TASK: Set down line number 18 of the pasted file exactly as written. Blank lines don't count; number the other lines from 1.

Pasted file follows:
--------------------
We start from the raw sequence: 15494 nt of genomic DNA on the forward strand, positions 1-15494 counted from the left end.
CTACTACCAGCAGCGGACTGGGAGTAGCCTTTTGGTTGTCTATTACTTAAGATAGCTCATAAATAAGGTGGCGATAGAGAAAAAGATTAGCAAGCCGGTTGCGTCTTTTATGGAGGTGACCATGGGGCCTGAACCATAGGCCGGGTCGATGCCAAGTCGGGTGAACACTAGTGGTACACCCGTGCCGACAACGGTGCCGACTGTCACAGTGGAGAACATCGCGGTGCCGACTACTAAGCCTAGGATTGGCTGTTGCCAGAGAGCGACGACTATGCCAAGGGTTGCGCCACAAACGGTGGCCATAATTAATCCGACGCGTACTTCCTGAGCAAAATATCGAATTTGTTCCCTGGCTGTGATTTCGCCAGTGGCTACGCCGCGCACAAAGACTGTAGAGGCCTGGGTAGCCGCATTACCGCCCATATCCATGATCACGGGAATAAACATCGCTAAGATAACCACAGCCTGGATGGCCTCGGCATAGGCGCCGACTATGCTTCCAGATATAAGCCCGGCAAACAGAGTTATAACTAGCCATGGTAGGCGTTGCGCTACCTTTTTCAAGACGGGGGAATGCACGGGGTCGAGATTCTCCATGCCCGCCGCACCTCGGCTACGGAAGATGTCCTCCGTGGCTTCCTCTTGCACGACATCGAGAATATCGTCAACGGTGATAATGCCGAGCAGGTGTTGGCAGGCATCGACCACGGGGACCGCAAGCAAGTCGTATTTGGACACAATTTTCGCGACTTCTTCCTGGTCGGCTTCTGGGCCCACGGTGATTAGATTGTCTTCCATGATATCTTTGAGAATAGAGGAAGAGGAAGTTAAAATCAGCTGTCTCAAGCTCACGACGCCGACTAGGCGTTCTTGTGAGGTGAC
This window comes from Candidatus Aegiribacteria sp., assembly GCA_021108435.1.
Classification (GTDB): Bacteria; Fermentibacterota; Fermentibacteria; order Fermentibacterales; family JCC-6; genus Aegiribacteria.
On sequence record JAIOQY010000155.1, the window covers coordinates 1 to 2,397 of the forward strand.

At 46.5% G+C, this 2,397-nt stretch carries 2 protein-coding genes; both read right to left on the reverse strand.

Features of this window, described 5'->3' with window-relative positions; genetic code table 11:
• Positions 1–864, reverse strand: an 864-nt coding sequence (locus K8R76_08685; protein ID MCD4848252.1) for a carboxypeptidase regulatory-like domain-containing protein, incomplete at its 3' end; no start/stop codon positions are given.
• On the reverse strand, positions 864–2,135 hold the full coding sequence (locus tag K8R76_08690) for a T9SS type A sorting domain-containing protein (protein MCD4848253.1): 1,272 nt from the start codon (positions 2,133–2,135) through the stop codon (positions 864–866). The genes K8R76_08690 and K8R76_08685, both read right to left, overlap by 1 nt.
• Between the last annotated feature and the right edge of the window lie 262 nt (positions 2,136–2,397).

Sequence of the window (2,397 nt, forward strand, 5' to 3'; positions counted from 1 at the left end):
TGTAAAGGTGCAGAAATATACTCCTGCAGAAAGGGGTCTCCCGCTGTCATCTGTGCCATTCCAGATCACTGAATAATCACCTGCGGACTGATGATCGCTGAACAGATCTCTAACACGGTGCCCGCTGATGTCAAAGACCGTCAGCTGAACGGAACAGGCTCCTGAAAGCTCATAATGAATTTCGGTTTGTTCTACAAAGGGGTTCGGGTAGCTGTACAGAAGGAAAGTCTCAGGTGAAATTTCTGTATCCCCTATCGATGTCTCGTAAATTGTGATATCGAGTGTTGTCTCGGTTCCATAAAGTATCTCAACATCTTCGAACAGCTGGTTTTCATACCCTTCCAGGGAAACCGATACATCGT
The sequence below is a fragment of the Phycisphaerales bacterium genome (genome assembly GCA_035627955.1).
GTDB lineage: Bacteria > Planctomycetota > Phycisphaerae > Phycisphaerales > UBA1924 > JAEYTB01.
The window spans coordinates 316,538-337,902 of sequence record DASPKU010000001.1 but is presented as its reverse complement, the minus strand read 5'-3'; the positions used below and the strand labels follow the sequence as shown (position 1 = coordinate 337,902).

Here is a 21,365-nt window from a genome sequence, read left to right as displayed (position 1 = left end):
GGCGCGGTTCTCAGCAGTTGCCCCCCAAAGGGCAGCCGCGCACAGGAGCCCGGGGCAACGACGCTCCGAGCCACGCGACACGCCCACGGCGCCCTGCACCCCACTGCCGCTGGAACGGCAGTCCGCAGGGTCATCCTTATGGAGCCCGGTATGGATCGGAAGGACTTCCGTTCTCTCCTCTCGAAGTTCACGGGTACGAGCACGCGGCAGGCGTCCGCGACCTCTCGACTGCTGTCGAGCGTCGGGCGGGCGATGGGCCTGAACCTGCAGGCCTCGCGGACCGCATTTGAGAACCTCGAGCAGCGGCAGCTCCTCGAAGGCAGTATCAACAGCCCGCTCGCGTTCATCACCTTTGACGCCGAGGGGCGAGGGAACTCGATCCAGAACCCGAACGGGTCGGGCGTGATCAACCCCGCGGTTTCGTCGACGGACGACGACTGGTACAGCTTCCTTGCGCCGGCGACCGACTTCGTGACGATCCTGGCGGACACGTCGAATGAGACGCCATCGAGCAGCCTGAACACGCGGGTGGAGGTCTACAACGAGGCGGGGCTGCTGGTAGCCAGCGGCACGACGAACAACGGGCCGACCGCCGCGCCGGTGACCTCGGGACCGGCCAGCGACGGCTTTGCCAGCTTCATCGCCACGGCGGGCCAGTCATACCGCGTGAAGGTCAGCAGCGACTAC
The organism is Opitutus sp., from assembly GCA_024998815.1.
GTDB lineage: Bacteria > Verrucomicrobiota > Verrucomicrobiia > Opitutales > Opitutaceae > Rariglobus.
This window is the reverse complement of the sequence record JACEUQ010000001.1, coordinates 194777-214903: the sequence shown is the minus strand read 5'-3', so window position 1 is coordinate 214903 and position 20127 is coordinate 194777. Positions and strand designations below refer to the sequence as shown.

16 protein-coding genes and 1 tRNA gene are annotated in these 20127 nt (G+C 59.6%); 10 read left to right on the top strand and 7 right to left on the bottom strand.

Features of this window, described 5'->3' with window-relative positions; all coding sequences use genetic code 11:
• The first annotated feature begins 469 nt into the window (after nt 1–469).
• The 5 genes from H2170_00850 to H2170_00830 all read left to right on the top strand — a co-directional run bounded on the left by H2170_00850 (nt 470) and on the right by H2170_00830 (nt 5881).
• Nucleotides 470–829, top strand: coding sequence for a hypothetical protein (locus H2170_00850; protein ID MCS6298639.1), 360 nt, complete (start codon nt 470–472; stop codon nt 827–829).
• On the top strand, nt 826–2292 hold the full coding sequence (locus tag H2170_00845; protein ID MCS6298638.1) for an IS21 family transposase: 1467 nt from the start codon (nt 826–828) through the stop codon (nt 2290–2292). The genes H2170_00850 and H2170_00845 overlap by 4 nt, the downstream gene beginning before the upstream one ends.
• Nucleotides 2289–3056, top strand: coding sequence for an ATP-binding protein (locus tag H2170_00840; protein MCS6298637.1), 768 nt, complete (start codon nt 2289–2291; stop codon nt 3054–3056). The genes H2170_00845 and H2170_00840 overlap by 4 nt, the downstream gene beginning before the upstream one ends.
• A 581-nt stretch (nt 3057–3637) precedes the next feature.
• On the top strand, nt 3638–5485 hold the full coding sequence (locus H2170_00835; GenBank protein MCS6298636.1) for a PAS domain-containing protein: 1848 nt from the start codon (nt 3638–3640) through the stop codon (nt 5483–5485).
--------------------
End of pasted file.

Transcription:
The organism is Opitutus sp., from assembly GCA_024998815.1.